An unusually smooth and reflective Martian rock has caught the attention of NASA scientists, prompting an investigation by the Curiosity rover.
With the spectacularly successful landing of the InSight probe on Mars earlier this week, our attention has understandably been diverted away from Curiosity, which has been exploring the Red Planet since 2012. While we’ve been gushing over InSight, the six-wheeled NASA rover has been working at Vera Rubin Ridge, investigating the Highfield outcrop, a unique patch of grey bedrock.
Curiosity has been at the Highfield drill site before, but NASA’s mission controllers wanted to take a look at four previously detected rocks—including an unusually smooth rock that, in black and white at least, looks a bit like a chunk of gold.
Immediate suspicions are that the rock, dubbed Little Colonsay, is a meteorite, but NASA scientists won’t know for sure until Curiosity performs a chemical analysis. The rover’s ChemCam instrument, which consists of a camera, spectrograph, and laser, offers an on-the-spot chemistry lab.
Rocks at the Highfield drill site. Image: NASA/JPL-Caltech/LANL
That Curiosity may have stumbled upon a meteorite isn’t shocking. The rover has sniffed out several such objects over the course of its travels, including a huge metal meteorite in 2015 and a shiny nickel-iron meteorite the following year.
Other interesting objects discovered by Curiosity include a seemingly out-of-place shard, a smooth, oddly shaped object that turned out to be a piece of plastic wrapper that fell from the rover, and a perfect-looking sphere determined to be the product of a natural geological process called concretion. Perhaps the weirdest incident happened in 2013, when Curiosity spotted rocks that bore a startling resemblance to a squirrel—a classic example of pareidolia, a kind of optical illusion in which faces, animals, or everyday objects are projected onto insignificant stimuli or mediums.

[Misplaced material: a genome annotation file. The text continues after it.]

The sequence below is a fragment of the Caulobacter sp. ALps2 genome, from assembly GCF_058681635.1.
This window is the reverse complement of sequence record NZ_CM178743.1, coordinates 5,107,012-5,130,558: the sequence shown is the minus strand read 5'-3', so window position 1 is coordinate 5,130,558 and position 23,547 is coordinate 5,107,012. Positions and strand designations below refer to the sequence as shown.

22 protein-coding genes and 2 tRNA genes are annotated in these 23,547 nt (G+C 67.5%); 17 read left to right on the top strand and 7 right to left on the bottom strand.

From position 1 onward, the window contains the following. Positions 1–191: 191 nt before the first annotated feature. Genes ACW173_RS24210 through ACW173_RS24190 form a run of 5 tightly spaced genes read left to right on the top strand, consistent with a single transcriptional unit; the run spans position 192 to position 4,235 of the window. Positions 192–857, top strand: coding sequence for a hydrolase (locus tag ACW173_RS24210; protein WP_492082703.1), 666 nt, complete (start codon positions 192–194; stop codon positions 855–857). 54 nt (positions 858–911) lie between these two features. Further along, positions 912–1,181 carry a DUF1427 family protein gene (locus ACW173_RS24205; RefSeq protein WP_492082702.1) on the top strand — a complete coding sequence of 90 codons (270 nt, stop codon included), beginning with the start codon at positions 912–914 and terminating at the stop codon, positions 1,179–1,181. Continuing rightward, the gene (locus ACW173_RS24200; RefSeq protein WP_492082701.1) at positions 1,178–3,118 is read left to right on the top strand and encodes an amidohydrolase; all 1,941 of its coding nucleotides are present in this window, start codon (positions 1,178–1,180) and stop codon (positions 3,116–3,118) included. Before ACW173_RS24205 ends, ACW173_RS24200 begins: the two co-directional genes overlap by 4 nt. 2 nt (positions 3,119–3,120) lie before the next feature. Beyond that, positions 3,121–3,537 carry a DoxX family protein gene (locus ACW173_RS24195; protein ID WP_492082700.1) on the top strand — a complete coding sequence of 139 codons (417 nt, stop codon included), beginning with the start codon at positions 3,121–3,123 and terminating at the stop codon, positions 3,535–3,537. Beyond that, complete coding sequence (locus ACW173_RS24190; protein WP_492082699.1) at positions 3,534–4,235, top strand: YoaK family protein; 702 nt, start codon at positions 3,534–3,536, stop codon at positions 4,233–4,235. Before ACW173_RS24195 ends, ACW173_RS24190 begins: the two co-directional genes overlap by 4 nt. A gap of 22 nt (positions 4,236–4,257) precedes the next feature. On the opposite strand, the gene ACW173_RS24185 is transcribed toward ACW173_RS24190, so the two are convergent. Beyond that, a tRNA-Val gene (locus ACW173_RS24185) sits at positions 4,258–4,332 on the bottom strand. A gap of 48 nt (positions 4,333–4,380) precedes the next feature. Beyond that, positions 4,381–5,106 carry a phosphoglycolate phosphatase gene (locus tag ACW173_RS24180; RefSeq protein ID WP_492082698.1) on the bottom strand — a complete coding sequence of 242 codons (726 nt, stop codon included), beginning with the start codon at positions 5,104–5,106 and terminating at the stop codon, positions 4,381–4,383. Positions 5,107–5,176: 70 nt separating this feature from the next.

Anyhoo, the Curiosity rover will also investigate a rock called Flanders Moss, which earned its name owing to its dark-colored coating. Again, NASA won’t know more about this object until Curiosity analyzes a sample after drilling. Two other rocks, Forres and Eidon, will also be investigated before Curiosity bails on the Highfield site.
Sadly, Curiosity is the only mobile rover on Mars at the moment. Its compatriot, the Opportunity rover, has been out of commission since a dust storm forced it into hibernation mode, a sleep from which it’s been unable to awaken. NASA hasn’t declared the mission dead just quite yet, but we should know more about the status of Opportunity early next year. [NASA JPL]
Featured image: NASA/JPL-Caltech/LANL